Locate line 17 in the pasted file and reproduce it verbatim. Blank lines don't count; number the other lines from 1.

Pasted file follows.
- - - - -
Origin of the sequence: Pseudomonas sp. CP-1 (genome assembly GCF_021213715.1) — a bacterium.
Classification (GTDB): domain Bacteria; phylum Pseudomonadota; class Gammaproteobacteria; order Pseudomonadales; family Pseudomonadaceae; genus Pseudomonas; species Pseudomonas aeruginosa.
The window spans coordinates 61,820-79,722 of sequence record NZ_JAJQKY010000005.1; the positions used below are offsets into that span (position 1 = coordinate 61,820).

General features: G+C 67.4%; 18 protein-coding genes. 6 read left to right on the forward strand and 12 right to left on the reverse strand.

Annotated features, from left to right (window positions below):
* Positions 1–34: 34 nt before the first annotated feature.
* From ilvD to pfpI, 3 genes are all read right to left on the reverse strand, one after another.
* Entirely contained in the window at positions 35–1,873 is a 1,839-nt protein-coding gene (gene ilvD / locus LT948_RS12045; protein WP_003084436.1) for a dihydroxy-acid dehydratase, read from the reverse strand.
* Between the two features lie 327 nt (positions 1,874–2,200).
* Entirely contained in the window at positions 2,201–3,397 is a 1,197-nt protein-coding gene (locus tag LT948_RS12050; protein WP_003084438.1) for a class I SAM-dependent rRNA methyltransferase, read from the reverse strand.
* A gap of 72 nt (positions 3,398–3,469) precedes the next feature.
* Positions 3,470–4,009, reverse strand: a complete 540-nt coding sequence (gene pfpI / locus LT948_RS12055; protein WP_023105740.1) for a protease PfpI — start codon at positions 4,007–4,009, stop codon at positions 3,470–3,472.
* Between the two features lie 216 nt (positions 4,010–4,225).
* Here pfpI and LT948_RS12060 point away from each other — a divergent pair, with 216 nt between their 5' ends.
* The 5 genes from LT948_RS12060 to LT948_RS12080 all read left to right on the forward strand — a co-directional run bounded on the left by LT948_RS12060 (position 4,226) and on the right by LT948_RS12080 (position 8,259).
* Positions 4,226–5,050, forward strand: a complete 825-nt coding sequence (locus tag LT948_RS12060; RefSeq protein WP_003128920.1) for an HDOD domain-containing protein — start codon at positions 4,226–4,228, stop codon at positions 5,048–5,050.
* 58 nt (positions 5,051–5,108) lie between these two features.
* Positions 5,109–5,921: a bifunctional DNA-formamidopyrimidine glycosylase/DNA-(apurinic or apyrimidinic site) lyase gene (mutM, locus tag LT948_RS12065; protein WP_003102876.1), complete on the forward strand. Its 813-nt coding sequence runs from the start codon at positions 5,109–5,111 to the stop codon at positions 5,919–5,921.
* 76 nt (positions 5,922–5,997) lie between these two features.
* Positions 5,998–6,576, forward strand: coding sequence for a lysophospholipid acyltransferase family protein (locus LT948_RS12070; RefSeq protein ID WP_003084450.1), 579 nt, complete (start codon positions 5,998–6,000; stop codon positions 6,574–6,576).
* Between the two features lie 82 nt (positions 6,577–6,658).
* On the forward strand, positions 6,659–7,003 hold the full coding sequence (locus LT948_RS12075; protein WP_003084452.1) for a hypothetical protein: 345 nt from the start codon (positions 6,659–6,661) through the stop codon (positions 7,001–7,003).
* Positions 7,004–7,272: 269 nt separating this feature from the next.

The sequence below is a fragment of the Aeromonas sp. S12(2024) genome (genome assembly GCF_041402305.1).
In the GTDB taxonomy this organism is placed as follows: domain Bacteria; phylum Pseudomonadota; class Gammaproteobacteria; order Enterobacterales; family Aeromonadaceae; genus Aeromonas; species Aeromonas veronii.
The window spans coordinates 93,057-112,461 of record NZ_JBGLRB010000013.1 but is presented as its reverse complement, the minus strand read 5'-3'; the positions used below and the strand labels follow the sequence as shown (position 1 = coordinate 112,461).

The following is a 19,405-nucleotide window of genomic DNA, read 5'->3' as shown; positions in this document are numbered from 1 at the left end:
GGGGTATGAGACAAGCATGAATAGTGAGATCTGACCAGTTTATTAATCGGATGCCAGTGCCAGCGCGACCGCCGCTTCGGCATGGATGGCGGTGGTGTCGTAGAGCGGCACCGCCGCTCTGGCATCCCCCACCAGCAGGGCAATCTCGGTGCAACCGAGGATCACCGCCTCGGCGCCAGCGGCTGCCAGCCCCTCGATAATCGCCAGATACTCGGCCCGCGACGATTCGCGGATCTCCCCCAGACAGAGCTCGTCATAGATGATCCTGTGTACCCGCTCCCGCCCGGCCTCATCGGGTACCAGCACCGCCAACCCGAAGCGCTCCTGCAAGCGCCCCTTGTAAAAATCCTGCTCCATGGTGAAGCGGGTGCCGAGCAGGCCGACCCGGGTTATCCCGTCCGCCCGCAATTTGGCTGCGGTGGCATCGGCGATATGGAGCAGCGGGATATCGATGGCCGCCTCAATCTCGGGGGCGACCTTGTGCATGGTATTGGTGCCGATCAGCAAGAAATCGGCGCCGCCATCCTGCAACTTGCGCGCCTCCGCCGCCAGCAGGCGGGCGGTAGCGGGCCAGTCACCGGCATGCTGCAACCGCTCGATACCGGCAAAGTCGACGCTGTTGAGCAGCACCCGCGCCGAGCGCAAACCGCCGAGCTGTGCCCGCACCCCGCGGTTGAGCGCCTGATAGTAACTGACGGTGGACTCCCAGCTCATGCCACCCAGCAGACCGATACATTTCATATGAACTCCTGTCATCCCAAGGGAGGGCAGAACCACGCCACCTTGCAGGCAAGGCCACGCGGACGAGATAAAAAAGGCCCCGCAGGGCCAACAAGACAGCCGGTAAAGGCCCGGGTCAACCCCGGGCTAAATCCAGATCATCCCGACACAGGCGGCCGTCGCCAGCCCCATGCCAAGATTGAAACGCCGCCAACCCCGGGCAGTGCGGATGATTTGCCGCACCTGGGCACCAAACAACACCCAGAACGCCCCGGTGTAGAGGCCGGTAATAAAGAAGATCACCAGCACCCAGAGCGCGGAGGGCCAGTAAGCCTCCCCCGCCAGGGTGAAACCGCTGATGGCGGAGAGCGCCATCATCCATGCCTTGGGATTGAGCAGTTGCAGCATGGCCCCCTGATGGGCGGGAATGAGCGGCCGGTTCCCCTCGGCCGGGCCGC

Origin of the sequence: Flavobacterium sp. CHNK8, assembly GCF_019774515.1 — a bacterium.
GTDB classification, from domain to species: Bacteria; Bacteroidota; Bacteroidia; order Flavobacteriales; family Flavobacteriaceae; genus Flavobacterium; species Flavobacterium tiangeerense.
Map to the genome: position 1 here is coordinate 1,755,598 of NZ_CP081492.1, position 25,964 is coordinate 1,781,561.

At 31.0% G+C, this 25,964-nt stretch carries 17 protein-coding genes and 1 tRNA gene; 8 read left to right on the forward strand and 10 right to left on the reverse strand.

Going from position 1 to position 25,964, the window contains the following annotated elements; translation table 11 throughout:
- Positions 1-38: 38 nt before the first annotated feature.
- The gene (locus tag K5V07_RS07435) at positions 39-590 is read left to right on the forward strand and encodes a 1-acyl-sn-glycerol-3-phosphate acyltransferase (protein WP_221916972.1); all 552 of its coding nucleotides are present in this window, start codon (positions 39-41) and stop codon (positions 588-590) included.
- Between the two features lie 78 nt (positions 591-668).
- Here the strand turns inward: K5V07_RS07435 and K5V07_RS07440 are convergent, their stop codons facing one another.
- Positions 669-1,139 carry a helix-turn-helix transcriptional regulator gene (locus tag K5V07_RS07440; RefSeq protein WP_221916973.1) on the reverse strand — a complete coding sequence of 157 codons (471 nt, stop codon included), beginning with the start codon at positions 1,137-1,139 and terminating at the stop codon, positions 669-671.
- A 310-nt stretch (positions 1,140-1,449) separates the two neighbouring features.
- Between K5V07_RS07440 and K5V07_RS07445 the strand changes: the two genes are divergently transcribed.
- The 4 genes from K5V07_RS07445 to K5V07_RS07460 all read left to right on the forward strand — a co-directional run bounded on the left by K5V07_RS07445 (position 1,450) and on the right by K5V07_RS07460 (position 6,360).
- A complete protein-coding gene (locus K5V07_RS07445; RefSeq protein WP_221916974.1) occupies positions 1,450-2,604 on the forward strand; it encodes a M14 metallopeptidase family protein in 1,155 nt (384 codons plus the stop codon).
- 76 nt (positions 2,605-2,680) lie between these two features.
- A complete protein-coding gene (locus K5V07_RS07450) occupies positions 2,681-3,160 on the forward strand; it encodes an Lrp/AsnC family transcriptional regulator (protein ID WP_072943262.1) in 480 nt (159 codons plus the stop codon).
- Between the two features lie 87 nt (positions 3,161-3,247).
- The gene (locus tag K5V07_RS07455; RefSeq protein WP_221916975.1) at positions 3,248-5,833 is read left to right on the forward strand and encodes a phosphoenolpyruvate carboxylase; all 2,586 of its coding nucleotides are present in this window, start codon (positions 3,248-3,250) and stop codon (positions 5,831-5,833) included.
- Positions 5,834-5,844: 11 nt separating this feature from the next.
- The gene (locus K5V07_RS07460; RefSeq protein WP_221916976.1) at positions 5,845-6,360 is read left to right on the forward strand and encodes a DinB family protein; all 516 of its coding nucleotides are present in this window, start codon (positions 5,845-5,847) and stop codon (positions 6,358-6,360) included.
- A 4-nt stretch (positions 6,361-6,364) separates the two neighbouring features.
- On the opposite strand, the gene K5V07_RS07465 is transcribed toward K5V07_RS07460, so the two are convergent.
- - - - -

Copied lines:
* 58 nt (positions 5,051–5,108) lie between these two features.